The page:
Nabbing human traffickers

Published: February 24, 2014
Email
The innocent people who fall prey to human traffickers' guile and lose lifelong savings deserve to be saved from their clutches. PHOTO: FILE

The innocent people who fall prey to human traffickers' guile and lose lifelong savings deserve to be saved from their clutches. PHOTO: FILE

Human traffickers have no qualms about plying their nefarious business. These merchants of souls keep expanding their racket across continents with impunity, encouraged by the lure of profit, the vulnerability of their unsuspecting victims, lax border controls and low prosecution rate. Even though the media keeps lifting the lid on the shocking truth about the scale of the human smuggling problem, precious little seems to be done to tackle the menace head on. It should surprise no one then that the number of most-wanted human traffickers in Pakistan has risen from 89 to 141 in the last four years.

 photo Thestatistics_zps99c1a1f9.jpg

The Red Book compiled by the Federal Investigation Agency (FIA) shows the figure was pegged at 132 in the year 2012 and 95 in 2011. A senior FIA official has warned this state of affairs carries grave implications. For if the government fails to tackle human trafficking this year, Pakistan would slip in the ranking of nations meeting the minimum standards of the Trafficking Victims Protection Act (TVPA), a US law under which foreign governments are coordinated to prevent trafficking and protect victims. This means the country risks losing financial aid and other privileges. While this should indeed be a concern, as the aid flow drying up means the efforts already being made to cut off the roots of trafficking would further slacken, more important is the need to treat the problem with the seriousness it warrants.

The statistics presented by the FIA to a lawmakers’ panel should be enough to jolt the authorities out of their slumber. An approximately 8,000 people comprise the nexus of 141 human smugglers who have illegally sent 8,234 Pakistanis to the Middle East, European and African countries since 2009. The agency even knows where the most-wanted men come from and pinpoints Gujrat and Gujranwala as the districts where they are chiefly concentrated. This information, one is inclined to think, should be enough to nail down the culprits in their home turfs with relative ease. If that is not the case, the agency should continue efforts to track them down wherever they are. The innocent people who fall prey to their guile and lose lifelong savings deserve to be saved from their clutches.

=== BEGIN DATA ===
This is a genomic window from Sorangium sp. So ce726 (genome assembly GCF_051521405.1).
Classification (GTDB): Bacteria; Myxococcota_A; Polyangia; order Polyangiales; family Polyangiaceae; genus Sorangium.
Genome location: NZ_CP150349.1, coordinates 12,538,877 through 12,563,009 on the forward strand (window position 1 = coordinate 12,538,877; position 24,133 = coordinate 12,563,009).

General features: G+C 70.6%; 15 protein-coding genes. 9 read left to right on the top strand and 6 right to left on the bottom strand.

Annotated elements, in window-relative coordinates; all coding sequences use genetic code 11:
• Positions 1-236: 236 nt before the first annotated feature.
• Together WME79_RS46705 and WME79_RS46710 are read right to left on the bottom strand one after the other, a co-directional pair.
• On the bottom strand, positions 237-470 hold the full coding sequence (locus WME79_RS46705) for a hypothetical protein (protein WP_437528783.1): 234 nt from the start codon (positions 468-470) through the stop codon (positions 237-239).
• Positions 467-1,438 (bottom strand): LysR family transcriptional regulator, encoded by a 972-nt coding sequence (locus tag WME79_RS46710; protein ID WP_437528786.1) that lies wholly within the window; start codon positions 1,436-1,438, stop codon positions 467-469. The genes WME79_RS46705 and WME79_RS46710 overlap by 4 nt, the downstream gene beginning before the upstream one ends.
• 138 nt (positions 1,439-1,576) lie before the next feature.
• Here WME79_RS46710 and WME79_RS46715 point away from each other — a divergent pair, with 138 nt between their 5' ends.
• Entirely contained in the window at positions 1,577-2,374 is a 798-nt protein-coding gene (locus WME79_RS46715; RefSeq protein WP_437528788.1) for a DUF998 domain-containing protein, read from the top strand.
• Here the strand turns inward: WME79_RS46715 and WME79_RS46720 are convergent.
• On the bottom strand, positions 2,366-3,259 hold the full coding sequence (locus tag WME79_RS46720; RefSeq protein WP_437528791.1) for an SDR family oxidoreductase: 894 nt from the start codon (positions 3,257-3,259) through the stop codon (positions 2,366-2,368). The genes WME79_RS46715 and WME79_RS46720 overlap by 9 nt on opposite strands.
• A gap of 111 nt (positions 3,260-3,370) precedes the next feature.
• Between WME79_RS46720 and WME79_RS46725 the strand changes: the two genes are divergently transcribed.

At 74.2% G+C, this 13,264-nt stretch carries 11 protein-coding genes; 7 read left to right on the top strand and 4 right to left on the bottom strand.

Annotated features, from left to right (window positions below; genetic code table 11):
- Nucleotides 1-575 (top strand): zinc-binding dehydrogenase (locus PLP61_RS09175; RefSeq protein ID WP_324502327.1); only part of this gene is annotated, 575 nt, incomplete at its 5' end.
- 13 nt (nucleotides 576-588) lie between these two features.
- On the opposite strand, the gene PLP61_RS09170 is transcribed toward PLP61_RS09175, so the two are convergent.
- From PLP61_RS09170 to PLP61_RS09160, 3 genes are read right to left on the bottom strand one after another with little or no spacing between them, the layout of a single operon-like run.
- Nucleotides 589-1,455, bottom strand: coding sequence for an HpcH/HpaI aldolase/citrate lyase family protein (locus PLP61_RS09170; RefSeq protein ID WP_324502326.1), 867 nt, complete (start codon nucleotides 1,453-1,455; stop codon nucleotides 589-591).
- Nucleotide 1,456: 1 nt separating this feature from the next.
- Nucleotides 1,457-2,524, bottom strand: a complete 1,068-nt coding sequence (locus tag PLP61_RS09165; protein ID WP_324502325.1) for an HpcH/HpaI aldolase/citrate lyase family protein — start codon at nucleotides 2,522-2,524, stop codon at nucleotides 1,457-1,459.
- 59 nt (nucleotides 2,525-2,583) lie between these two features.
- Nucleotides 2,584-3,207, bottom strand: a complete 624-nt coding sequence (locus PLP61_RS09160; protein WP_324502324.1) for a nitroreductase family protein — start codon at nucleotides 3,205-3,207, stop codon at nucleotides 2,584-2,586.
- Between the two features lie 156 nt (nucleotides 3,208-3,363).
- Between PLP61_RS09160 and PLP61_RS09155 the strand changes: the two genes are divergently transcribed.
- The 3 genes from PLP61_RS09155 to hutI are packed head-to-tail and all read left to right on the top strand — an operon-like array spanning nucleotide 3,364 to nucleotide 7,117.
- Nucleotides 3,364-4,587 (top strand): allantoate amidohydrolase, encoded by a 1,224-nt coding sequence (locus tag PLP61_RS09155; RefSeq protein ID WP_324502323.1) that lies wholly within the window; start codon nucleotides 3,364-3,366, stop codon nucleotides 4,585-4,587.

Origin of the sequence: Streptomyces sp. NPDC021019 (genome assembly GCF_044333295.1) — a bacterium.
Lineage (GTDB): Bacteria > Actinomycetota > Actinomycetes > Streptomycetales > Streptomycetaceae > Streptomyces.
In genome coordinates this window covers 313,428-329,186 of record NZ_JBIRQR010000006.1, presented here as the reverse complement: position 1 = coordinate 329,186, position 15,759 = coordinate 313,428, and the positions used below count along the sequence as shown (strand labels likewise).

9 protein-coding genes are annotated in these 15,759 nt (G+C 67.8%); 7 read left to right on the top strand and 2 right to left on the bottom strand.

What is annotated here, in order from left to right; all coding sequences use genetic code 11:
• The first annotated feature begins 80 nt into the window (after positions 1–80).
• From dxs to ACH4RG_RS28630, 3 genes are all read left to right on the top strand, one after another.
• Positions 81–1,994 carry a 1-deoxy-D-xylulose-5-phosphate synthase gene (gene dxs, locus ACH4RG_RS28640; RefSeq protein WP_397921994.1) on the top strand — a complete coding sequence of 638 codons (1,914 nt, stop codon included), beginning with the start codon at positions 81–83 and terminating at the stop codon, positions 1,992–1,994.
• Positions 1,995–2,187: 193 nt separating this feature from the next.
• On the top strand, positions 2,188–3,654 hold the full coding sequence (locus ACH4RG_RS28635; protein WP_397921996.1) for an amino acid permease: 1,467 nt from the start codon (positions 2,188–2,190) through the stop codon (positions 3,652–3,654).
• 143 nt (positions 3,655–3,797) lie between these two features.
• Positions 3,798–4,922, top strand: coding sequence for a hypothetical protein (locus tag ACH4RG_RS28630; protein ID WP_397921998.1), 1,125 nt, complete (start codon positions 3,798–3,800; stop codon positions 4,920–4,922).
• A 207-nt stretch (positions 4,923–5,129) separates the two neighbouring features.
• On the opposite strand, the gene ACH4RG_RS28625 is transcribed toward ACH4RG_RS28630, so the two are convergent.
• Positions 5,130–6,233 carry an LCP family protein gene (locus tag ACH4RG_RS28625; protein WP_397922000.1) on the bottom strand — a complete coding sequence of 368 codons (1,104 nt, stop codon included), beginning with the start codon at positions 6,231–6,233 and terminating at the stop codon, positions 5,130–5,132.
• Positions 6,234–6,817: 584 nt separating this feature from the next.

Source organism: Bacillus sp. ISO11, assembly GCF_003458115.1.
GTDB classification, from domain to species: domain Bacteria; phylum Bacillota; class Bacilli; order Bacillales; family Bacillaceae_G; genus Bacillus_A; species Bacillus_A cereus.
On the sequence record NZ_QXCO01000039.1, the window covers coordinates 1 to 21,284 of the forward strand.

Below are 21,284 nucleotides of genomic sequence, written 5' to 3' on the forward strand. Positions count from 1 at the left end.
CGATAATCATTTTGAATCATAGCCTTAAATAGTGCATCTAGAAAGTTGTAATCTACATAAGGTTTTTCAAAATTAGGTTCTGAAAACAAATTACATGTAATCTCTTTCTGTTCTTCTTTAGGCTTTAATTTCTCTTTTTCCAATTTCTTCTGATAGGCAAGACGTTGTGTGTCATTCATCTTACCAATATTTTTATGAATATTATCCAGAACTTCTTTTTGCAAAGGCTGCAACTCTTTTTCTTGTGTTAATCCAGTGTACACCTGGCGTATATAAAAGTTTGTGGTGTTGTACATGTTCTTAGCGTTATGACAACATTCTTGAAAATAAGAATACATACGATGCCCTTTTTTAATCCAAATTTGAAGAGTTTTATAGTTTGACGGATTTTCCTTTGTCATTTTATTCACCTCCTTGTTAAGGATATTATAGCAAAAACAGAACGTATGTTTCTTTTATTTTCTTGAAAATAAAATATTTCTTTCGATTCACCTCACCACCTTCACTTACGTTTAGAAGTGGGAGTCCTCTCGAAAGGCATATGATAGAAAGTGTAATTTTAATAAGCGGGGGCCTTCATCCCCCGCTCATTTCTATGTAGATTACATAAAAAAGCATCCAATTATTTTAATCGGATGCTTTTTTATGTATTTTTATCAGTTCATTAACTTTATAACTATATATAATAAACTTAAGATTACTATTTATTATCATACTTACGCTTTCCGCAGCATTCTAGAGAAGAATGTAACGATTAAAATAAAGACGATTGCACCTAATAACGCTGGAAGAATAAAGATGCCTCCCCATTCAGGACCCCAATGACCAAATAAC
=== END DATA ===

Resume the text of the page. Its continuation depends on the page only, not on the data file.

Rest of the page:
Published in The Express Tribune, February 25th, 2014.

Like Opinion & Editorial on Facebook, follow @ETOpEd on Twitter to receive all updates on all our daily pieces.

Facebook Conversations

Reader Comments (1)

  • Toticalling
    Feb 25, 2014 - 1:19AM

    Good advice for authorities to wake up. Overall the most common form of human trafficking (79%) is sexual exploitation in the world.The second most common form of human trafficking is forced labour (18%), although this may be a misrepresentation because forced labour is less frequently detected and reported than trafficking for sexual exploitation.
    Worldwide, almost 20% of all trafficking victims are children. However, in some parts of Africa and the Mekong region, children are the majority (up to 100% in parts of West Africa).
    Obviouisly when you talk of human traffecking, you are referring to migrant smuggling only.Recommend

More in Editorial